“This is a civilizational conflict,” says Tom Luongo, whose work you can find at TomLuongo.me. Putin is standing up for Russia, albeit in his own flawed way.
“There are many ways that we can criticize Putin for the way he’s prosecuting what he’s trying to do,” says Lungo. “That’s a perfectly fair conversation. There’s plenty of things to criticize Putin about, mostly his soft spot for Europeans.” If true, perhaps the soft spot originated In the eighties, when German-speaking KGB officer Putin was based in the German Democratic Republic (GDR) in East Germany.
Luongo says Putin has watched over the years as the World Economic Forum (WEF) assimilated power. In reference to Putin and Schwab having known each other since the early nineties, Luongo notes the WEF is not the same organization today that it once was.
“In 1999, it didn’t have the same level of power, didn’t have its hooks into everything. It didn’t have these grand plans of social engineering.” Furthermore, Putin is a former intelligence officer. He must practice keeping his friends close and his enemies closer, suggests Luongo. Either way, he asserts Putin makes it very clear where he stands on the World Economic Forum agenda.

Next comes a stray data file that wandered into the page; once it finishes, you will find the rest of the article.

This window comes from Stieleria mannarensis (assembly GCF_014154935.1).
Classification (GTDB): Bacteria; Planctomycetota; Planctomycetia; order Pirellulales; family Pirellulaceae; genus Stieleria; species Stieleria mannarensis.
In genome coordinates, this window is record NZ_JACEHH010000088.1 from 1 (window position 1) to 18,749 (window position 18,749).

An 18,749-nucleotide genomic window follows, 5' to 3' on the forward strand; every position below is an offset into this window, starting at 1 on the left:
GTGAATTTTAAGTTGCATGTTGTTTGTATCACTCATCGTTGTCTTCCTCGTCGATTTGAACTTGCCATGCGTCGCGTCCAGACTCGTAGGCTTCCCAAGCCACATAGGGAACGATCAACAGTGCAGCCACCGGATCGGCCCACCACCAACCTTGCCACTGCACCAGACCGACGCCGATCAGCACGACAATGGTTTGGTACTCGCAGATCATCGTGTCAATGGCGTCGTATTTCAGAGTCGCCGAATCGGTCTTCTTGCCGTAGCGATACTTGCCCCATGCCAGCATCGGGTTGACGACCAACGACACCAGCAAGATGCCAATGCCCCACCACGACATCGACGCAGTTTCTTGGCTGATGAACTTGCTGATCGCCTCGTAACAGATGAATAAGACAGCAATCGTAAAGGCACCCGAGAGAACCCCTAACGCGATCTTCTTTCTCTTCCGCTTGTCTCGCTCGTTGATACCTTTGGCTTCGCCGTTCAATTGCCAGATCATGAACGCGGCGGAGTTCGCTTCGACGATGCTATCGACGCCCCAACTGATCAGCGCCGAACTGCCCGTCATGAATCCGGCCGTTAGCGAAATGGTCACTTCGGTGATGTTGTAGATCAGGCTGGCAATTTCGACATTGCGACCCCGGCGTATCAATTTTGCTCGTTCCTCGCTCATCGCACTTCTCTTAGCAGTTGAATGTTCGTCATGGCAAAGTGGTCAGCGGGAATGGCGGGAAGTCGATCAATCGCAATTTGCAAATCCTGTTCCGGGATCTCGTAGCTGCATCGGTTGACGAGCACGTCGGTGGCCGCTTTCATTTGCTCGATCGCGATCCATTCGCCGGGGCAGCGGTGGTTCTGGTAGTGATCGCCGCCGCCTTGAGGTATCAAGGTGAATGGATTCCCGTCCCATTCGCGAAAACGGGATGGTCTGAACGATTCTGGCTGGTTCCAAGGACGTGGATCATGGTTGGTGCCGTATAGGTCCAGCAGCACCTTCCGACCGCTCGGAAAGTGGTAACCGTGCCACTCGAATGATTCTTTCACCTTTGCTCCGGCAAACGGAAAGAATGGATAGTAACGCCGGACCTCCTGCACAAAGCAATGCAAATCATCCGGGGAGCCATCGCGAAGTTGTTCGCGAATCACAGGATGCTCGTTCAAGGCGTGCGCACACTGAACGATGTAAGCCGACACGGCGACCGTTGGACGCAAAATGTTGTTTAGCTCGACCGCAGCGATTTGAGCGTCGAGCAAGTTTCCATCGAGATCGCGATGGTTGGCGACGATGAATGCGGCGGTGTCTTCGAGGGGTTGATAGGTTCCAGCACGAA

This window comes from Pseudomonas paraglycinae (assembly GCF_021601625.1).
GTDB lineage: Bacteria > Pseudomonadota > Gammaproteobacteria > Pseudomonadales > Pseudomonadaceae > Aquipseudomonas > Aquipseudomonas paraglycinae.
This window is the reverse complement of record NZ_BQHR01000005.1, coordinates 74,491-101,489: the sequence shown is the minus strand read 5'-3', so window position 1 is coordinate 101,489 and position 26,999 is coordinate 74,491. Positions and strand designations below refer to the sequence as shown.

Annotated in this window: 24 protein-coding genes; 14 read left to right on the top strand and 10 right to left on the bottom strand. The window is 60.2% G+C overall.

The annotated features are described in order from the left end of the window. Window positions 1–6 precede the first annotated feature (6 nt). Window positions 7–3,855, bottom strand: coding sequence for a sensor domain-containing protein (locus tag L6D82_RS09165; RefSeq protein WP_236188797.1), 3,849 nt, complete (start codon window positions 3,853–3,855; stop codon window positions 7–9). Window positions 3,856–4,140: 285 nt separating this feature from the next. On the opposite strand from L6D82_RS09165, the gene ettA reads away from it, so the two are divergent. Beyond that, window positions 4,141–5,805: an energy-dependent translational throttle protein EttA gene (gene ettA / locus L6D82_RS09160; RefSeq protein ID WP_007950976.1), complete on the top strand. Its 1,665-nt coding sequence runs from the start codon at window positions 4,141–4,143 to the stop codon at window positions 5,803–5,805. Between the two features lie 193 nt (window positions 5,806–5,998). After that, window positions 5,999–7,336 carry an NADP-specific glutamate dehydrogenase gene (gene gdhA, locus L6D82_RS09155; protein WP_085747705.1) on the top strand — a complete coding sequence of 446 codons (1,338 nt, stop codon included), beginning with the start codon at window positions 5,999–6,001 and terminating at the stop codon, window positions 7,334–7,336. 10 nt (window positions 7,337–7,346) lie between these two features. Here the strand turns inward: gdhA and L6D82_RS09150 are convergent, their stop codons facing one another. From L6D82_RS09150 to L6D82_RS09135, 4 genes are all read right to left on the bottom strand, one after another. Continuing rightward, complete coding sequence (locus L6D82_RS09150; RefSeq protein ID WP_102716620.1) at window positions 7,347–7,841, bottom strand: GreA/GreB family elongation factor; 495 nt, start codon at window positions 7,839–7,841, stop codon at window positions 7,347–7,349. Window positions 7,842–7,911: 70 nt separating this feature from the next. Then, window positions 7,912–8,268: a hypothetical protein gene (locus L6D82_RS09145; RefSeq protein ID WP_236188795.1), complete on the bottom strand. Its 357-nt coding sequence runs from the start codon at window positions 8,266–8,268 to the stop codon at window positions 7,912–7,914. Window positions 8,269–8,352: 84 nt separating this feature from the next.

“Go read his transcripts of the last time he was at virtual Davos. I did. He literally told Klaus Schwab, while being interviewed by Klaus Schwab, ‘every aspect of your great reset is dumb and is going to kill millions of people. And I’m not on board with it.’”
He adds: “Putin tells the great reset ‘niet.’”
Luongo notes Putin’s body language was very clear when speaking to DAVOS and the Great Reset. “He was viscerally angry during the two speeches he made setting off this war—the recognition of the Donbass and then the declaration of war on Ukraine. Both of those speeches unnerved me, because I’d never seen Putin that angry. He was viscerally angry and viscerally offended because he found something that unnerved him and forced his hand.”
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